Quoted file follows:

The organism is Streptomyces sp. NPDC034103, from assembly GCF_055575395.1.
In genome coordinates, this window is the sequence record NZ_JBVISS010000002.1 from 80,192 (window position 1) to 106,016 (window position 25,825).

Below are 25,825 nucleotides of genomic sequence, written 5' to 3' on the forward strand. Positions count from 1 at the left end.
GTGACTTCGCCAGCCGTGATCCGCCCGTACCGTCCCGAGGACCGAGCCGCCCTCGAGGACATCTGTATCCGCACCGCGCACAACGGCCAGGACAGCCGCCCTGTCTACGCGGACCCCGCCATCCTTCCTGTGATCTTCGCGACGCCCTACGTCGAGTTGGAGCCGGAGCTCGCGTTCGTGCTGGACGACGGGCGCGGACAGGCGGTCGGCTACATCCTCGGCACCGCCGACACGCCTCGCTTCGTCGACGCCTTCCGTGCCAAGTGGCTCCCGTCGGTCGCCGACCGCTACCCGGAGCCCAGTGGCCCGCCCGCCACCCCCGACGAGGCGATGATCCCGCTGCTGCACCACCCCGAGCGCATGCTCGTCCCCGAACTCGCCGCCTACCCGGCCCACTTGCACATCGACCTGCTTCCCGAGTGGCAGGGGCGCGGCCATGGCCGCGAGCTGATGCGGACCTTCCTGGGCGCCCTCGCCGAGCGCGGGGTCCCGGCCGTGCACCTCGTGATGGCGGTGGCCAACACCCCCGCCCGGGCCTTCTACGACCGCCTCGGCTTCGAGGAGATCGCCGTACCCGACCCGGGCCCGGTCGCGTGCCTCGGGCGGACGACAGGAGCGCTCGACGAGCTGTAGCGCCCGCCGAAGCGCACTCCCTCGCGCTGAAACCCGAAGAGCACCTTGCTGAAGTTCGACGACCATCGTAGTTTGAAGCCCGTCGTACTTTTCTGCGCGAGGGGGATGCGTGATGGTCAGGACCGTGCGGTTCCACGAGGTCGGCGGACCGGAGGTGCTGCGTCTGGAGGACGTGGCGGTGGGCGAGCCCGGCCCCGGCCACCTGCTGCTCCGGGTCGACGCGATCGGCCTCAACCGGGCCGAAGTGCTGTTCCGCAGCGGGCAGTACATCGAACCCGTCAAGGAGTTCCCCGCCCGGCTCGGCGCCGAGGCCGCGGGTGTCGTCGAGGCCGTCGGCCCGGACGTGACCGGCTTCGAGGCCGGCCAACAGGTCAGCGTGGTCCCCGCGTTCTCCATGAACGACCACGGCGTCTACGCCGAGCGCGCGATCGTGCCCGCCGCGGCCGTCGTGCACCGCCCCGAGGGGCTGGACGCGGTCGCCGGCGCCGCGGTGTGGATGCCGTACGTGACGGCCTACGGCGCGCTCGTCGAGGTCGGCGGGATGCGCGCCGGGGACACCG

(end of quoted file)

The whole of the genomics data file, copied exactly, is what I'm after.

The organism is Streptomyces sp. NPDC034103, from assembly GCF_055575395.1.
In genome coordinates, this window is the sequence record NZ_JBVISS010000002.1 from 80,192 (window position 1) to 106,016 (window position 25,825).

Below are 25,825 nucleotides of genomic sequence, written 5' to 3' on the forward strand. Positions count from 1 at the left end.
GTGACTTCGCCAGCCGTGATCCGCCCGTACCGTCCCGAGGACCGAGCCGCCCTCGAGGACATCTGTATCCGCACCGCGCACAACGGCCAGGACAGCCGCCCTGTCTACGCGGACCCCGCCATCCTTCCTGTGATCTTCGCGACGCCCTACGTCGAGTTGGAGCCGGAGCTCGCGTTCGTGCTGGACGACGGGCGCGGACAGGCGGTCGGCTACATCCTCGGCACCGCCGACACGCCTCGCTTCGTCGACGCCTTCCGTGCCAAGTGGCTCCCGTCGGTCGCCGACCGCTACCCGGAGCCCAGTGGCCCGCCCGCCACCCCCGACGAGGCGATGATCCCGCTGCTGCACCACCCCGAGCGCATGCTCGTCCCCGAACTCGCCGCCTACCCGGCCCACTTGCACATCGACCTGCTTCCCGAGTGGCAGGGGCGCGGCCATGGCCGCGAGCTGATGCGGACCTTCCTGGGCGCCCTCGCCGAGCGCGGGGTCCCGGCCGTGCACCTCGTGATGGCGGTGGCCAACACCCCCGCCCGGGCCTTCTACGACCGCCTCGGCTTCGAGGAGATCGCCGTACCCGACCCGGGCCCGGTCGCGTGCCTCGGGCGGACGACAGGAGCGCTCGACGAGCTGTAGCGCCCGCCGAAGCGCACTCCCTCGCGCTGAAACCCGAAGAGCACCTTGCTGAAGTTCGACGACCATCGTAGTTTGAAGCCCGTCGTACTTTTCTGCGCGAGGGGGATGCGTGATGGTCAGGACCGTGCGGTTCCACGAGGTCGGCGGACCGGAGGTGCTGCGTCTGGAGGACGTGGCGGTGGGCGAGCCCGGCCCCGGCCACCTGCTGCTCCGGGTCGACGCGATCGGCCTCAACCGGGCCGAAGTGCTGTTCCGCAGCGGGCAGTACATCGAACCCGTCAAGGAGTTCCCCGCCCGGCTCGGCGCCGAGGCCGCGGGTGTCGTCGAGGCCGTCGGCCCGGACGTGACCGGCTTCGAGGCCGGCCAACAGGTCAGCGTGGTCCCCGCGTTCTCCATGAACGACCACGGCGTCTACGCCGAGCGCGCGATCGTGCCCGCCGCGGCCGTCGTGCACCGCCCCGAGGGGCTGGACGCGGTCGCCGGCGCCGCGGTGTGGATGCCGTACGTGACGGCCTACGGCGCGCTCGTCGAGGTCGGCGGGATGCGCGCCGGGGACACCG